To message the show please go here.
The Black Fridays Episode 12 — Dr. Mike HeiserWebsite • iTunes • Direct Download • RSS We are VERY excited about having Dr. Michael Heiser on the show tonight! Mike Heiser earned the M.A. and Ph.D. in Hebrew Bible and Semitic Languages at the University of Wisconsin-Madison in 2004. Before attending the UW-Madison, Mike earned an M.A. in Ancient History from the University of Pennsylvania (major fields: Ancient Israel and Egyptology). Mike’s main research interests are Israelite religion (especially Israel’s divine council), biblical theology, ancient Near Eastern religion, biblical languages, ancient Semitic languages, the history of the biblical texts, and ancient Jewish binitarian monotheism. We talk with Dr. Heiser about his work on The Divine Council and UFOs. Is there a pantheon of gods in the Old Testament? Listen and find out. Learn more about Dr. Heiser at www.drmsh.com and www.thedivinecouncil.com.
The Black Fridays — Episode 11: Christoper Knowles
CHRISTOPHER KNOWLES is on the show! We had an awesome time speaking with Chris on this episode. We talk about his Eagle Award winning book, Our Gods Wear Spandex: The Secret History of Comic Book Heroes, about the symbolism in Torchwood: Children of Earth, and about how ancient symbols permeate our modern day culture.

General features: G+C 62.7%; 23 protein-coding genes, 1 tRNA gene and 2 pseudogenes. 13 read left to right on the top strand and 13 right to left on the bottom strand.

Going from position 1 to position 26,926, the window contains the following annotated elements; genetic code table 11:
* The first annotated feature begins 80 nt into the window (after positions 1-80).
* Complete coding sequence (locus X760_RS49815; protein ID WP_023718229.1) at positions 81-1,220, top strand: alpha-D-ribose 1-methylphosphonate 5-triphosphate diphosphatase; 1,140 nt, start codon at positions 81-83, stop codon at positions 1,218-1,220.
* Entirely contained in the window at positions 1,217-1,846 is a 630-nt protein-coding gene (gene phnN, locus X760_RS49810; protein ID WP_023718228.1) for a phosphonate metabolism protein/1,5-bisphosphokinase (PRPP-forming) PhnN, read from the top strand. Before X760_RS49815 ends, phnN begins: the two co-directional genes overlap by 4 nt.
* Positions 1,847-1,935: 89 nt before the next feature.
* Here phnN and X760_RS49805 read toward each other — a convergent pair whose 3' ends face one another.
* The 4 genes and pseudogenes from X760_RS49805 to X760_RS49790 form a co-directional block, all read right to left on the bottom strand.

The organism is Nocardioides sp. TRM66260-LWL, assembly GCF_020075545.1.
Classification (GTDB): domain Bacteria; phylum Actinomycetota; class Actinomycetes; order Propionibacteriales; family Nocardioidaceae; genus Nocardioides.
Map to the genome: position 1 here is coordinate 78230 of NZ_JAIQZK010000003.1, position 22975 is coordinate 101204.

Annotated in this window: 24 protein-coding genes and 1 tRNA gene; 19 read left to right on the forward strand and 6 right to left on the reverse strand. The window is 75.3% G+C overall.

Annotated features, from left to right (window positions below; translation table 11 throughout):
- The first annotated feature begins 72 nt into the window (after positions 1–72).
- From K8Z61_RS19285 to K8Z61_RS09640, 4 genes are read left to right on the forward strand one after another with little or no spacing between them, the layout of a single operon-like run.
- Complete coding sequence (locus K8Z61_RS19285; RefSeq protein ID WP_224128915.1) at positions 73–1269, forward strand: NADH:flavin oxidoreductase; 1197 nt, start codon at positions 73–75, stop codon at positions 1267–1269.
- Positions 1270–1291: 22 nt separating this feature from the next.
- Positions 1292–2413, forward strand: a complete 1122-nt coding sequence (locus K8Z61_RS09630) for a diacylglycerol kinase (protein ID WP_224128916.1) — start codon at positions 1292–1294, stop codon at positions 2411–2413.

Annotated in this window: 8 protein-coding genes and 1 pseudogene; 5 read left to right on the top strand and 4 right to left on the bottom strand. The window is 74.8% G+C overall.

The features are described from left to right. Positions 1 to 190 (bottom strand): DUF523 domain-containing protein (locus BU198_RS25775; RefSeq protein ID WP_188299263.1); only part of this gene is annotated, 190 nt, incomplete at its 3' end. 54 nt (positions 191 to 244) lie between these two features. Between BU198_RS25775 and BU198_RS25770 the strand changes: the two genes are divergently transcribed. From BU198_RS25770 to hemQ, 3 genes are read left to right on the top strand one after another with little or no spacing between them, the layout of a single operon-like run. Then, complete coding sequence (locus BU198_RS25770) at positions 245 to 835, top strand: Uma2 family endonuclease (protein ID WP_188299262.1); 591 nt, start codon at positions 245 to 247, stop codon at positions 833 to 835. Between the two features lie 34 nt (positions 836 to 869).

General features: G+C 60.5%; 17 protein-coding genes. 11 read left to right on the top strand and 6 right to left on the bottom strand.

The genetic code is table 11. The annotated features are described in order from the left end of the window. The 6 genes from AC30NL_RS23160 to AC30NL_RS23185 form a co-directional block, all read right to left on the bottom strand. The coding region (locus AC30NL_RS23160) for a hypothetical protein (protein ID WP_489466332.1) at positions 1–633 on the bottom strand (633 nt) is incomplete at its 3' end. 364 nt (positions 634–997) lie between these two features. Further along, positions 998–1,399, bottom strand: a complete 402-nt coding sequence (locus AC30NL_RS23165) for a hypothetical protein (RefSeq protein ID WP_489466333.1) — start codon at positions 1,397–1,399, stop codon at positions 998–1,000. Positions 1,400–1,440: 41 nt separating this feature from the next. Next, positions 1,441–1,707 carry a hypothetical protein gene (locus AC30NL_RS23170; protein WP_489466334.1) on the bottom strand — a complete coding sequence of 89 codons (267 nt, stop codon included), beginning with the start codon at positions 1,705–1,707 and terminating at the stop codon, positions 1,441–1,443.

Chris also gave us an inside look into his newest project, The Secret History of Rock ‘n Roll.
You can (and must) check out more about Chris at his blog at www.secretsun.blogspot.com.
Steve Elliott sets the record straight, countering decades of anti-marijuana propaganda, at News Junkie Post:
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The bulk of my writing is done for a pot-savvy audience, so it usually goes without saying that certain “cultural perceptions” about cannabis are wrong. To correct these marijuana myths to a crowd of potheads would be a classic case of singing to (an albeit higher) choir.
As editor of a pot website, I live and breathe marijuana (see what I did there?) every day, and have a great chance to fully inform myself.
But when speaking to members of the general public, I’m often struck (and stop that! It hurts) with the wide prevalence of beliefs about marijuana that have been scientifically disproven for years.